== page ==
Progression of the Music

Due to the intense timeline of our performances (four sets in two days), the development of the music was rapid, with the following three main themes:

      1. Transitions quickened as we progressed (influenced by the building of trust)
      2. Sections became more dramatic and segued more abruptly
      3. We further challenged each other in the search for original soundscapes (not content to simply re-create)

Our first performance – the first time we had all played together as a group – was slightly cautious at times, and this led to slower, more gentle transitions. As we progressed on the tour, however, these transitions quickened as we became more familiar and trusting towards each other. As musical trust developed, so too did the want to push each other and the music into new explorations, strengthening the group’s empathic connection. There was also an avoidance of simply re-creating the textures of a previous performances and this focused the group on being as creative as possible to challenge what went before. Of course, the more creative we were with each previous performance, the more daring we had to be with the next. [1]

[1] This led to Alex Bonney playing cornet on the final performance as he felt he had exhausted his tool kit of resources and needed something new.

Stage Three: Phenomenological Reduction

Firstly, contrasts were extremely important in our improvisations. Not just dynamically, but in a much wider array than those found in more traditional forms of jazz improvisation. Free from the restriction of adhering to pre-determined forms or compositions, we were at liberty to be more dramatic in our differences, with juxtapositions such as: wet/dry (cymbals versus drums, use of electronic reverb); sustained/staccato; short/long; sharp/dull; and some that were less conventional, such as: growl/whimper; scratchy/breathy; and stable/unstable. At times playing as quiet as possible, and other times at the upper limits of our range, the dynamic contrasts were extreme and used to dramatic affect. Indeed, the search for disequilibrium was much used in this research project.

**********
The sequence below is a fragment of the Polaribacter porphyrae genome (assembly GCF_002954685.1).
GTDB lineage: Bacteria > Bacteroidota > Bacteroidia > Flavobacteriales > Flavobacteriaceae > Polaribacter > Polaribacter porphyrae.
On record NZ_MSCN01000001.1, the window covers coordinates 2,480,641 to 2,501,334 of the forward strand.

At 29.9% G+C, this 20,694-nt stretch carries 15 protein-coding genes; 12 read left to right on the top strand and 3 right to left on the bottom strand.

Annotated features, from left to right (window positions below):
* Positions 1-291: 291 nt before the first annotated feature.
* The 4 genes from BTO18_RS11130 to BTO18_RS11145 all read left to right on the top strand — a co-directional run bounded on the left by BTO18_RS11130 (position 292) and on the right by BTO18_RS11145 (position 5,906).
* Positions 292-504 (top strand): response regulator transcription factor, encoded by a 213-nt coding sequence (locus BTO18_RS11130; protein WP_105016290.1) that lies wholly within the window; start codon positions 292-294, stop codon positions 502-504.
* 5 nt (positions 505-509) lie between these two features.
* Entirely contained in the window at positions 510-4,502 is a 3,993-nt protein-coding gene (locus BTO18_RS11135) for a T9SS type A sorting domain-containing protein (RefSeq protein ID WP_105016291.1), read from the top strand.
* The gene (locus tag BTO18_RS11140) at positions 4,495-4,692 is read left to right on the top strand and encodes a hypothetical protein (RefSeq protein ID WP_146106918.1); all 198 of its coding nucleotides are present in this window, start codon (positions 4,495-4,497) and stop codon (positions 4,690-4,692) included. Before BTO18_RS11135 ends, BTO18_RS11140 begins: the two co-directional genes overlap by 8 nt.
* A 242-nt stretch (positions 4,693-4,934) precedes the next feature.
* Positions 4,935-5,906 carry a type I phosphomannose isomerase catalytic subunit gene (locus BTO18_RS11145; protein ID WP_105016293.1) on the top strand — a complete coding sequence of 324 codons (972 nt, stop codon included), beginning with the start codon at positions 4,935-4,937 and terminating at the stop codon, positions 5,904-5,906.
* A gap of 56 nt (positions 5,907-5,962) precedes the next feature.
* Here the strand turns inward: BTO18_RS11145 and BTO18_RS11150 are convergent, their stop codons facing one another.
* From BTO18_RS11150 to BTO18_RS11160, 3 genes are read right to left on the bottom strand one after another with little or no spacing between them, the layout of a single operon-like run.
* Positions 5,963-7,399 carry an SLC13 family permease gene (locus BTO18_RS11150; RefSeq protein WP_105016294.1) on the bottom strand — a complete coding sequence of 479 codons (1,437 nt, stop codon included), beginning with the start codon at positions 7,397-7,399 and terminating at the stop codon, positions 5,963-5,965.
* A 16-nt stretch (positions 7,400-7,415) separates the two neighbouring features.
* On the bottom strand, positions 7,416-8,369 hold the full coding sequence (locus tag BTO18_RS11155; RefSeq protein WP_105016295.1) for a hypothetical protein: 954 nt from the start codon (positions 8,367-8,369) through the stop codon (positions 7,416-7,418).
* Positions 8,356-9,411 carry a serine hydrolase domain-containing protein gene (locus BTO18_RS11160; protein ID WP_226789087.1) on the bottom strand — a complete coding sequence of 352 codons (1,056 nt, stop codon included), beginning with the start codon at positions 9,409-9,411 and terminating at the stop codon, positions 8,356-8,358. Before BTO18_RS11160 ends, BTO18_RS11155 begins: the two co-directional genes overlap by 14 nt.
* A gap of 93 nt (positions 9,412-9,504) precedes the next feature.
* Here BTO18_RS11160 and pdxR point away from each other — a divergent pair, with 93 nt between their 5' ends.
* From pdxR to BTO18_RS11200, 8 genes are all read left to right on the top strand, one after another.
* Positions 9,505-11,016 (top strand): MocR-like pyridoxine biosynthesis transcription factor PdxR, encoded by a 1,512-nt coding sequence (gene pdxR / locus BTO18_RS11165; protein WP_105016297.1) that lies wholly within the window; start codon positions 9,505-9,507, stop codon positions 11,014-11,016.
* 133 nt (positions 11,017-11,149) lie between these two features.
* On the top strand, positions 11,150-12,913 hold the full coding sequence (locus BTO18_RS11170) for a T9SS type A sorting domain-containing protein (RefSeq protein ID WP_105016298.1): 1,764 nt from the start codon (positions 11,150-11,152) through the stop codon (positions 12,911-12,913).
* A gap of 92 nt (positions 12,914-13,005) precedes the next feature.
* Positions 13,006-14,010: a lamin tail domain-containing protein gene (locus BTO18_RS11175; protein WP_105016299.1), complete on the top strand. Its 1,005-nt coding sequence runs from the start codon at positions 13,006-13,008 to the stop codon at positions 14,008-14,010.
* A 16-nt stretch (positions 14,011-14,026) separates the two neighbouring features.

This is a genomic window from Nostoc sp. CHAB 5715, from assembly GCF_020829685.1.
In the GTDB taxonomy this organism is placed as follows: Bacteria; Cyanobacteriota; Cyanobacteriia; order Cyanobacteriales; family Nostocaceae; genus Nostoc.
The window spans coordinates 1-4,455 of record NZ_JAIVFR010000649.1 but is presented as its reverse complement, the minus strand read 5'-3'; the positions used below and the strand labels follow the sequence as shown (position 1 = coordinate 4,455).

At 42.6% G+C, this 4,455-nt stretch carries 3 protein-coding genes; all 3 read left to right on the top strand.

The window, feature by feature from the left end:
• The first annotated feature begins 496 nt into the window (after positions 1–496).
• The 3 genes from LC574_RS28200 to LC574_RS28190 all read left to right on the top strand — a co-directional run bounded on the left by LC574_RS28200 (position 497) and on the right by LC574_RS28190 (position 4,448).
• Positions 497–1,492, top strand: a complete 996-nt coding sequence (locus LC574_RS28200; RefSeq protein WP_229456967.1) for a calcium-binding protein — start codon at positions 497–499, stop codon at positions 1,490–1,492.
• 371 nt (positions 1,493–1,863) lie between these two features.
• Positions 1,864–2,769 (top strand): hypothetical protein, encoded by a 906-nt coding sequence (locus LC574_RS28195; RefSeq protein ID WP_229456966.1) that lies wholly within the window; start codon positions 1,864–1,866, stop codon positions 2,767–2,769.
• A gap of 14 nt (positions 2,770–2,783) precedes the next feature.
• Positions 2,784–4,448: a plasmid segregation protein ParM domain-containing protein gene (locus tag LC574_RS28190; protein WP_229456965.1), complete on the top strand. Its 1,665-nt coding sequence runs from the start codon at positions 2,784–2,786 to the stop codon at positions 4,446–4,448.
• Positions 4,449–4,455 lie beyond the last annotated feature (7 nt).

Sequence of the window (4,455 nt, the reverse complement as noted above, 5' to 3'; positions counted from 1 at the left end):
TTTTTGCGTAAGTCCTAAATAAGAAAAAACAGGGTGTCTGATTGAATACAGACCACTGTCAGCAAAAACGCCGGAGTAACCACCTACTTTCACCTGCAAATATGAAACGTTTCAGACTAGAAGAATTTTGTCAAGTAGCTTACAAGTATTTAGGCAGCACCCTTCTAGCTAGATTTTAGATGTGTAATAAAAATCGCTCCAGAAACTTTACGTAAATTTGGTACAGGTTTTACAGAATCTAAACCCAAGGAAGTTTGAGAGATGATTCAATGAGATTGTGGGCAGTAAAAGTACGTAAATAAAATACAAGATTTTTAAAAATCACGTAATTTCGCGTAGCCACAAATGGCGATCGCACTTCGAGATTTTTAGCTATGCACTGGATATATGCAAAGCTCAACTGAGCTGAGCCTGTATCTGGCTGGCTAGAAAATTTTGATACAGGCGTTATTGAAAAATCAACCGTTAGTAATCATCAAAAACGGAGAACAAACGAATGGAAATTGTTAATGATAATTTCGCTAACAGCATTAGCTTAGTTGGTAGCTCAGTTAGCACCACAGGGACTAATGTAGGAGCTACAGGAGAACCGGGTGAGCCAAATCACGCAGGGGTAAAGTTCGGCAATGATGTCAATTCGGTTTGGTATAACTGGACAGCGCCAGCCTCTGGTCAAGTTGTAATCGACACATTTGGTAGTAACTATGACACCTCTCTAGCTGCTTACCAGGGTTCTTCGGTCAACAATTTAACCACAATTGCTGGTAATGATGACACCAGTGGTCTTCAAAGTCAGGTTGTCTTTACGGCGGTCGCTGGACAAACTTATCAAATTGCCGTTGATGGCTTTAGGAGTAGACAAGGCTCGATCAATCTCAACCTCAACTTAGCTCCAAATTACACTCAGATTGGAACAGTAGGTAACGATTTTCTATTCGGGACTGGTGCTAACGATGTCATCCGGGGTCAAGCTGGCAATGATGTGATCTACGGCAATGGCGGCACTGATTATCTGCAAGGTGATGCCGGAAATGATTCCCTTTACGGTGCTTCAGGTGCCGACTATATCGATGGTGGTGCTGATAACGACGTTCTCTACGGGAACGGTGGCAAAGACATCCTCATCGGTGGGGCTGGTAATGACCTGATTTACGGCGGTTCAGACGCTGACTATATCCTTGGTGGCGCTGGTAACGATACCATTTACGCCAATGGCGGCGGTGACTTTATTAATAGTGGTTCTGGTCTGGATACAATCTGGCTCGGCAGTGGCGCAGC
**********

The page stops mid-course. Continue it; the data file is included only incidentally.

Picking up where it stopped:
There is an argument to be made here that the lack of pre-determined boundaries made us more focused on empathic interaction. Without the responsibility of numerous pre-composed intricacies, the group was able to singularly focus on sound complex creation. Of course, any established complexes could also be challenged by another player at any time and, as such, resulted in frequent and fluid transition points. Although some of those transitions were too abrupt or too languishing (marked as ‘Transitions Points’ or ‘Pivot Points’ in the analysis), the malleable interchange between sections – controlled by all in the group – highlighted the importance of velocity in transitioning and contributed greatly to the narrative of the overall set.


Musical Themes

Found in analysis, there were many recurring events that pointed to a shared group knowledge and a macro-aware approach to each set. Whilst we did not have the assistance of pre-composed music to facilitate a contrasting set, we were implicitly aware of the need for an arc of performance that covered many moods and dramatic moments, as follows:

  • Solo moments for each instrument

  • Melodic/counter-melodic approach

  • Mimicking and contrasting of pitch

  • Dramatic extremes of range, especially from the horns

  • Acoustic instruments mimicked other band members and vice-versa e.g.: trumpet used 

    brush-type sounds and tried to sound electronically manipulated)

  • Elevated energetic states with transitions that happened at different velocities

  • Contrast of textures signalled transition to a new section

  • Use of plateaus as we sustained a section

  • Use of points of low-energy as we contemplated new transitions (a pivoting of sorts)

  • Use of pedal points to ground a section, enabling us to build upon it

  • Use of pulse and groove in building to an attuned musical climax


Perhaps unsurprisingly, methods more characteristic to traditional jazz improvisation were used in the construction of each set (e.g.: solo moments for each instrument, melodic/counter-melodic approach, mimicking and contrasting etc), but here evolved naturally, without planning, in each performance.

Uniquely in this project however, all members were completely free to enact the micro form of the music and, thereby, affect the trajectory of the piece as a whole. Much like a roller-coaster ride, the shape of each set not only had dips and inclines, but also lulls as we contemplated the next section. The length of time we stayed in that space had the ability to help control the anticipation of the audience. We were, in fact, acting compositionally as both individuals and as a group. Our use of pedal-points, plateaus and contrasts to signal a new section, are all familiar tools in composition, and we used them strategically to help shape the form and structure of each performance.